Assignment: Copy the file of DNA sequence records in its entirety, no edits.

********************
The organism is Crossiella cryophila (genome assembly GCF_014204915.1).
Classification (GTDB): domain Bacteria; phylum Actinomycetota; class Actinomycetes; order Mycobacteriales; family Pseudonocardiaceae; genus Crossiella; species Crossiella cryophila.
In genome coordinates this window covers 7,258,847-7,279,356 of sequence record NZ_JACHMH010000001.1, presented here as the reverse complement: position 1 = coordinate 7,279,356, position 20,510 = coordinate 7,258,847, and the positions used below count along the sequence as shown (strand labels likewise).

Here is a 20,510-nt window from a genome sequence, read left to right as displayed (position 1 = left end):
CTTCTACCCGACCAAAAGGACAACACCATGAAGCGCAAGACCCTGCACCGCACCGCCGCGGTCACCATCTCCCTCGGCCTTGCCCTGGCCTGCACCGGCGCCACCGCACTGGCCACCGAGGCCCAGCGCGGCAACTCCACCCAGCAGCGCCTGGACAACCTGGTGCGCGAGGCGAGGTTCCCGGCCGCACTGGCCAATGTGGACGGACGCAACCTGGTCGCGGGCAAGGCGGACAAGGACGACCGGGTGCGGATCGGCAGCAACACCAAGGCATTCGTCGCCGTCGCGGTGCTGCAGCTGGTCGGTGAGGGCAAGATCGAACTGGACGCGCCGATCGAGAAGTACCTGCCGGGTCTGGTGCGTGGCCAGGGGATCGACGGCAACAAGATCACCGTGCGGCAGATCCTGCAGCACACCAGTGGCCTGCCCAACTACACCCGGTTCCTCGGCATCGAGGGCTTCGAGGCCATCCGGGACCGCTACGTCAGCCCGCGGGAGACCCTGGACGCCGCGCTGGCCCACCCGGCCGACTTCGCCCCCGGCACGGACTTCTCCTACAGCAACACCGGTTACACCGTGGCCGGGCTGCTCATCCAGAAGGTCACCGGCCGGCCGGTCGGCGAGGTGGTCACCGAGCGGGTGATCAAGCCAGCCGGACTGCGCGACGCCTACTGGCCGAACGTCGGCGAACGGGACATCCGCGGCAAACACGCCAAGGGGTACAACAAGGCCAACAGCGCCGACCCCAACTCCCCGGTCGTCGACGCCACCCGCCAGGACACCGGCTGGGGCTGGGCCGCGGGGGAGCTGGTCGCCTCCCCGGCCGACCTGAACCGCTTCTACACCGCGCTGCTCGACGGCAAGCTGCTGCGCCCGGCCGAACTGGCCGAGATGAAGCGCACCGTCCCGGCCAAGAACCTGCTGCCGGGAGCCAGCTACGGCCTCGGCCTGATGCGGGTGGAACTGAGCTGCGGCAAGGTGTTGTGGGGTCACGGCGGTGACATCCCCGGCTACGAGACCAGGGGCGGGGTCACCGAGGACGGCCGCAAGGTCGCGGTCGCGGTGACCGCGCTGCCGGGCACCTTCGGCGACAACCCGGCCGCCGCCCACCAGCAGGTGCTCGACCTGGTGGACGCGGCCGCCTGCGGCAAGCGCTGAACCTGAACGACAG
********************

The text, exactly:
The organism is Crossiella cryophila (genome assembly GCF_014204915.1).
Classification (GTDB): domain Bacteria; phylum Actinomycetota; class Actinomycetes; order Mycobacteriales; family Pseudonocardiaceae; genus Crossiella; species Crossiella cryophila.
In genome coordinates this window covers 7,258,847-7,279,356 of sequence record NZ_JACHMH010000001.1, presented here as the reverse complement: position 1 = coordinate 7,279,356, position 20,510 = coordinate 7,258,847, and the positions used below count along the sequence as shown (strand labels likewise).

Here is a 20,510-nt window from a genome sequence, read left to right as displayed (position 1 = left end):
CTTCTACCCGACCAAAAGGACAACACCATGAAGCGCAAGACCCTGCACCGCACCGCCGCGGTCACCATCTCCCTCGGCCTTGCCCTGGCCTGCACCGGCGCCACCGCACTGGCCACCGAGGCCCAGCGCGGCAACTCCACCCAGCAGCGCCTGGACAACCTGGTGCGCGAGGCGAGGTTCCCGGCCGCACTGGCCAATGTGGACGGACGCAACCTGGTCGCGGGCAAGGCGGACAAGGACGACCGGGTGCGGATCGGCAGCAACACCAAGGCATTCGTCGCCGTCGCGGTGCTGCAGCTGGTCGGTGAGGGCAAGATCGAACTGGACGCGCCGATCGAGAAGTACCTGCCGGGTCTGGTGCGTGGCCAGGGGATCGACGGCAACAAGATCACCGTGCGGCAGATCCTGCAGCACACCAGTGGCCTGCCCAACTACACCCGGTTCCTCGGCATCGAGGGCTTCGAGGCCATCCGGGACCGCTACGTCAGCCCGCGGGAGACCCTGGACGCCGCGCTGGCCCACCCGGCCGACTTCGCCCCCGGCACGGACTTCTCCTACAGCAACACCGGTTACACCGTGGCCGGGCTGCTCATCCAGAAGGTCACCGGCCGGCCGGTCGGCGAGGTGGTCACCGAGCGGGTGATCAAGCCAGCCGGACTGCGCGACGCCTACTGGCCGAACGTCGGCGAACGGGACATCCGCGGCAAACACGCCAAGGGGTACAACAAGGCCAACAGCGCCGACCCCAACTCCCCGGTCGTCGACGCCACCCGCCAGGACACCGGCTGGGGCTGGGCCGCGGGGGAGCTGGTCGCCTCCCCGGCCGACCTGAACCGCTTCTACACCGCGCTGCTCGACGGCAAGCTGCTGCGCCCGGCCGAACTGGCCGAGATGAAGCGCACCGTCCCGGCCAAGAACCTGCTGCCGGGAGCCAGCTACGGCCTCGGCCTGATGCGGGTGGAACTGAGCTGCGGCAAGGTGTTGTGGGGTCACGGCGGTGACATCCCCGGCTACGAGACCAGGGGCGGGGTCACCGAGGACGGCCGCAAGGTCGCGGTCGCGGTGACCGCGCTGCCGGGCACCTTCGGCGACAACCCGGCCGCCGCCCACCAGCAGGTGCTCGACCTGGTGGACGCGGCCGCCTGCGGCAAGCGCTGAACCTGAACGACAG